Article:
Philip Hammond used a speech in London on Thursday to say the candidates should outline what their Plan B might be if Parliament rejects both the Brexit deal negotiated by outgoing Prime Minister Theresa May and leaving the bloc with no deal at all.
Hammond's speech to the annual Mansion House dinner in London's financial district was interrupted by climate-change protesters in red evening dresses with sashes that read "climate emergency." Greenpeace said the protesters were members of the group who had "gatecrashed" the dinner.
Hammond resumed his speech after a few minutes. "The irony of course is that this is the government that has just led the world by committing to a zero-carbon economy by 2050," he said. Hammond, who has long warned of the dangers posed by a badly managed Brexit, urged the two remaining leadership candidates to offer realistic strategies for taking the British economy out of the "holding pattern" that it has been stuck in as May sought to get her Brexit divorce deal through the House of Commons — possibly even if it means another referendum on leaving the EU.
"We cannot allow ourselves to be forced to choose between our democracy and our prosperity," Hammond said. "And if the new prime minister cannot end the deadlock in Parliament, then he will have to explore other democratic mechanisms to break the impasse."
Hammond repeated warnings that leaving the EU without a deal would damage the British economy and ultimately risk the breakup of the U.K. a veiled reference to increasing tensions in Scotland and Northern Ireland, both of which voted to stay inside of the EU. He also stressed that the 26.6 billion pounds ($34 billion) of "fiscal headroom" set aside by the Treasury would be soaked up quickly by a no-deal Brexit.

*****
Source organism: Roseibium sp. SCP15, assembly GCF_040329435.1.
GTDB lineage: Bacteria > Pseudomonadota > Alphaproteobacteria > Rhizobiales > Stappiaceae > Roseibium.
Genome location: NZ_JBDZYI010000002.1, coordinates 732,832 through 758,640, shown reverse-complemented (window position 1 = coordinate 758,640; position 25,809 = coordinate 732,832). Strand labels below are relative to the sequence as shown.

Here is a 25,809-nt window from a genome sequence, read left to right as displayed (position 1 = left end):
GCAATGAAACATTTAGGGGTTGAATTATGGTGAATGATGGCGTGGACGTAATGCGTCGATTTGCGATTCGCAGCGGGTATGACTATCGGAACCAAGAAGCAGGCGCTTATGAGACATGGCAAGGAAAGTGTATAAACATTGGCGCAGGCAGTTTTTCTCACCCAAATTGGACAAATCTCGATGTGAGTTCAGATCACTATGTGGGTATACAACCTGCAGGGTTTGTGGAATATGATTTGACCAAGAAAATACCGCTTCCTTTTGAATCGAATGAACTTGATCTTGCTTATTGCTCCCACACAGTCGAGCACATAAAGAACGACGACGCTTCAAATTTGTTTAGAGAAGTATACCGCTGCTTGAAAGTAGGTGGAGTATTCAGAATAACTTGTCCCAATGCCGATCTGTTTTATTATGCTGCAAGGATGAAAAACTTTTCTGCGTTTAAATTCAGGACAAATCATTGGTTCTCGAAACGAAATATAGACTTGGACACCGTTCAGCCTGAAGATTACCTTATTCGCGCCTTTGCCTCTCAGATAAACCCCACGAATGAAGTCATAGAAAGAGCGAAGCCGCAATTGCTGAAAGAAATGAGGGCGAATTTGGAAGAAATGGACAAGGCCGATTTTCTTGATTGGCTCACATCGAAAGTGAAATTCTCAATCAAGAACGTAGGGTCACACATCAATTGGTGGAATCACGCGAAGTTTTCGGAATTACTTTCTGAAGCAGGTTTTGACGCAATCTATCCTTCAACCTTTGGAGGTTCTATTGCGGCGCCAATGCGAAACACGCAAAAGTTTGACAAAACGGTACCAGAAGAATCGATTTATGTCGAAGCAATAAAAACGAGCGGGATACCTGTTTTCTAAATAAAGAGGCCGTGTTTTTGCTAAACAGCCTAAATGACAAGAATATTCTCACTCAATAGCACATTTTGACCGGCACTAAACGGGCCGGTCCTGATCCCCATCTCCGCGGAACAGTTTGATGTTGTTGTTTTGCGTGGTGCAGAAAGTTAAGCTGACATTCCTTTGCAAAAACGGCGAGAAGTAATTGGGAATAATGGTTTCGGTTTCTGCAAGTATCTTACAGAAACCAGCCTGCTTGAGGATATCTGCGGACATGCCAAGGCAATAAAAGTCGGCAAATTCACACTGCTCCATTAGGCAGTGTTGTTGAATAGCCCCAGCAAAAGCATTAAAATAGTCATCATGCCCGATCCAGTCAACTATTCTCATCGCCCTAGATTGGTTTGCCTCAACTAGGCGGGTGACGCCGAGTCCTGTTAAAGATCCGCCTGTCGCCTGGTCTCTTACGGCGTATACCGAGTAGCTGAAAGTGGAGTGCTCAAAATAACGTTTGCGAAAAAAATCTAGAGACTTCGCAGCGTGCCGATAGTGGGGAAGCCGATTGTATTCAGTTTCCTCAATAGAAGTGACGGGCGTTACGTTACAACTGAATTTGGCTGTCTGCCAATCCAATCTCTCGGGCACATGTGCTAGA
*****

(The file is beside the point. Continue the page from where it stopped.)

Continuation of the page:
The comments are seen as a rebuke to Boris Johnson, the front-runner in the race to be the next leader of the Conservative Party and the next British prime minister. Johnson is arguing that some of the contingency fund set up to cushion the British economy in the event of "no deal" could be used for tax cuts.
"There is a choice: either we leave with no deal or we preserve our future fiscal space — we cannot do both," Hammond said. Hammond also said it was unlikely the EU would do a "180-degree U-turn" and re-open talks on the Brexit withdrawal agreement.
Irish Prime Minister Leo Varadkar bolstered that view Thursday. Speaking after talks with EU Brexit negotiator Michel Barnier, Varadkar said that an extension might be granted for Britain to hold a new election or a second referendum on leaving the EU, but Europe was losing patience over Britain's prolonged political stalemate over Brexit .
Varadkar ruled out prolonging Britain's EU departure — now slated for Oct. 31 — for more divorce negotiations, saying the "time for that has long since passed." Varadkar insisted that "the withdrawal agreement is not going to be reopened."
__ Lorne Cook in Brussels contributed to this story.
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